And even with this poor rating scheme, it’s still only a rating scheme. They try to abide by it and do offer something. As long as you’re aware of what they really measure, they mostly do what they claim (giving them the benefit of the doubt here even as I had a somewhat contradictory experience with LandlordMax). When it comes to other shareware sites, unfortunately most do fall short. Especially with one person operations. There’s now way for them to review every piece of software submitted. It’s not possible.

And this is where Andy’s article really sheds some light into this industry. It’s something many of us suspected but didn’t know for sure. At least not until now that is. Andy took the time to write a dummy application (he actually just changed a text file to an exe by changing the file extension name from .txt to .exe) and submitted it to 1033 shareware sites. Many gladly accepted his software. Even better, many gave him 5-star reviews with nice shinny award graphics. Of the 1033 sites he submitted it to, 218 sites listed it and 394 are pending. Of the 218 sites, “approximately 7% of the sites that listed the software emailed me that it had won an award (I don’t know how many have displayed it with an award, without informing me)”.

Although I personally had a very strong suspicion it was a sham, I didn’t know to what degree (or for sure it was). We initially started to display the awards here at LandlordMax but quickly stopped once we started to get the feeling that they weren’t necessarily based on the quality of our application. We have some, but nowhere near as many as many as we could.

Although we stopped adding new “awards” we haven’t removed the older ones. Why not? This is where the reality of business and ethics step in. If we remove them and our competitors leave theirs on, then we haven’t won any awards in comparison. This might seem trivial but those awards can turn into significant differentiators, and hence real revenue dollars. We did receive them in good faith and have displayed them in good faith, well at least until it was recently confirmed otherwise. Now that we know we are faced with the dilemma of whether or not to remove them.

They’re still technically legitimate, someone did give them to us. No we probably didn’t earn them if we believe Andy’s report, but unfortunately I know Andy is absolutely right (numbers don’t lie). If we remove them we will probably lose some revenue from our less web-savvy customers. They will see our competitors showing their many awards and we won’t have any to match because of principles. Again, you have to look at it from the non web-savvy customer’s perspective, not you guys. They don’t know that most of these awards are a sham. Unfortunately we now know that the odds are very good that most of our awards are not “real”. The other side is that principles don’t always put food on our plates.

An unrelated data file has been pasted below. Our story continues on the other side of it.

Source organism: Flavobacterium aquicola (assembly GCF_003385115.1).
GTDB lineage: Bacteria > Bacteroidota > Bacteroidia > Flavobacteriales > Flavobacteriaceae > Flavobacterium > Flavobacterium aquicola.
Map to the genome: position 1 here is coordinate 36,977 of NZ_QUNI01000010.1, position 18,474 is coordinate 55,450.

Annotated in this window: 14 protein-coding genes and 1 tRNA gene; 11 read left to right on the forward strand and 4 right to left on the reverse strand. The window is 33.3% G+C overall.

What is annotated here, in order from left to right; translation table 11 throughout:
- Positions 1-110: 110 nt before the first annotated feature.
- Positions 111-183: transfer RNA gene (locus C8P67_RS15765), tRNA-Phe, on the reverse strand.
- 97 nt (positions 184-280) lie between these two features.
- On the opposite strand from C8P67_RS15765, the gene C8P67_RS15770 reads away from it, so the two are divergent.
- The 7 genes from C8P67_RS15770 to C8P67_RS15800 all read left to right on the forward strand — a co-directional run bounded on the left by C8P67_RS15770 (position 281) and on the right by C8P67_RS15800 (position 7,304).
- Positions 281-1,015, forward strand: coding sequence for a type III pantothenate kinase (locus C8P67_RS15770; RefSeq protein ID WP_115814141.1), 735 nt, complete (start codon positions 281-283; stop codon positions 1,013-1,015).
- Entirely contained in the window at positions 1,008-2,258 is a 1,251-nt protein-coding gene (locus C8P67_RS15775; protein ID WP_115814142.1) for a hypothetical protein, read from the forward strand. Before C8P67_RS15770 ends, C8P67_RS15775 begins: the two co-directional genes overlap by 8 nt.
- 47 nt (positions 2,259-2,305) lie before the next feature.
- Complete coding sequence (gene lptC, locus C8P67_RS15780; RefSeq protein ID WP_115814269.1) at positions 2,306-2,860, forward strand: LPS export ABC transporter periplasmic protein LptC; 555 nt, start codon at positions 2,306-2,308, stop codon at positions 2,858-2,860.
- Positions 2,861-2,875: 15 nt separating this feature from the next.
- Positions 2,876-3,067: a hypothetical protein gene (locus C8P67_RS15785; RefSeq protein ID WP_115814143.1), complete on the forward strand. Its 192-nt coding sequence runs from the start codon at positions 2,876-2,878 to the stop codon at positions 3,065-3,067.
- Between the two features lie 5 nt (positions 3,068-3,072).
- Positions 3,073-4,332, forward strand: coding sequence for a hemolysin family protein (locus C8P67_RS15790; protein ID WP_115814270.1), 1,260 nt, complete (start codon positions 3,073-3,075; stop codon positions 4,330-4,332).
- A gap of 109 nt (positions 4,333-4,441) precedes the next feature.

In this case I personally believe that the right thing to do is remove the awards page. In the long run our customers will appreciate our stance. They will appreciate our honesty. And therefore we will take down our awards page. Actually we might simply convert it to a “Reviews” type of page, similar to what Andy’s done with his website. I don’t know when this will happen since we’re already more than busy enough with our current workload (and this is a lower priority task after all), but we will make the change at some point.


Like this article?


  •     Clark
    · August 24th, 2007  · 6:22 pm  · Permalink

    I would only leave up any awards/reviews that were from legitimate property management / landlord publications… and include their review if possible.

    But to counteract all this, You should really emphasize your testimonials. You CAN’T have too many good testimonials! Run a contest and give away $100 to get more, if needed! But testimonials that are specific, detailed, include name/PICTURE/#units, and are complimentary IN DETAIL are worth their weight in gold. You have a good start, but you could do more. Put a link to the “Success Stories” page right under the testimonials on your front page. “Read What 79 Other Landlords Like You Said About LandlordMax”. And then if that page pops up with all those testimonials that include pix, name, city, #units, etc…

    Very effective!

  •     Steph
    · August 26th, 2007  · 10:14 pm  · Permalink

    Hi Clark,

    Thank you for the great tip. We’re actually looking at enhancing the testimonials for the next major website update. I don’t remember if I directly mentioned it, but we’re planning to have more than one or two testimonials on the front page.

    As for pictures, you’re absolutely right. The only downside is that it’s more difficult to get. Not many people wish to have their pictures published online.

    And we try to ask as often as possible for quantities, but again not everyone wishes to publicly share that information (much like the pictures). You have to remember that we’re dealing with substantial amounts of money here. It’s much easier to say that you listen to your ipod at least two hours a day versus the fact that you own or manage 246 properties…